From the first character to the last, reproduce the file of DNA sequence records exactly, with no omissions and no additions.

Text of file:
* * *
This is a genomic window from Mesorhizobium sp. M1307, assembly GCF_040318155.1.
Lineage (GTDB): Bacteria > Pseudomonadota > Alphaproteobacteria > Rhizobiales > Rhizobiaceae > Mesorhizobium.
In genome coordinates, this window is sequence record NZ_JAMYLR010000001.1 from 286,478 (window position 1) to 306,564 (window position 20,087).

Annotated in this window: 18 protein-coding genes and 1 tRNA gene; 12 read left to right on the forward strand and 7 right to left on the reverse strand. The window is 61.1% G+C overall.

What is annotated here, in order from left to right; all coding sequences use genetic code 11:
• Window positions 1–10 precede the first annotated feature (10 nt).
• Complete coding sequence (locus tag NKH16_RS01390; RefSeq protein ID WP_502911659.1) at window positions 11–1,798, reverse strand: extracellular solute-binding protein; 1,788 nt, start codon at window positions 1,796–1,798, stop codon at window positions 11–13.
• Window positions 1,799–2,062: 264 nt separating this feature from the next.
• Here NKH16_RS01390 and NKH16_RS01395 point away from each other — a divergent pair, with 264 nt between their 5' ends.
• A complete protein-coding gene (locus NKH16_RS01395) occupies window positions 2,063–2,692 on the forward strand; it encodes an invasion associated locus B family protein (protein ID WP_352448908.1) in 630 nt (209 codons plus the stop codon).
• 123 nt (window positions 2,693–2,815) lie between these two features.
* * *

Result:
This is a genomic window from Mesorhizobium sp. M1307, assembly GCF_040318155.1.
Lineage (GTDB): Bacteria > Pseudomonadota > Alphaproteobacteria > Rhizobiales > Rhizobiaceae > Mesorhizobium.
In genome coordinates, this window is sequence record NZ_JAMYLR010000001.1 from 286,478 (window position 1) to 306,564 (window position 20,087).

Annotated in this window: 18 protein-coding genes and 1 tRNA gene; 12 read left to right on the forward strand and 7 right to left on the reverse strand. The window is 61.1% G+C overall.

What is annotated here, in order from left to right; all coding sequences use genetic code 11:
• Window positions 1–10 precede the first annotated feature (10 nt).
• Complete coding sequence (locus tag NKH16_RS01390; RefSeq protein ID WP_502911659.1) at window positions 11–1,798, reverse strand: extracellular solute-binding protein; 1,788 nt, start codon at window positions 1,796–1,798, stop codon at window positions 11–13.
• Window positions 1,799–2,062: 264 nt separating this feature from the next.
• Here NKH16_RS01390 and NKH16_RS01395 point away from each other — a divergent pair, with 264 nt between their 5' ends.
• A complete protein-coding gene (locus NKH16_RS01395) occupies window positions 2,063–2,692 on the forward strand; it encodes an invasion associated locus B family protein (protein ID WP_352448908.1) in 630 nt (209 codons plus the stop codon).
• 123 nt (window positions 2,693–2,815) lie between these two features.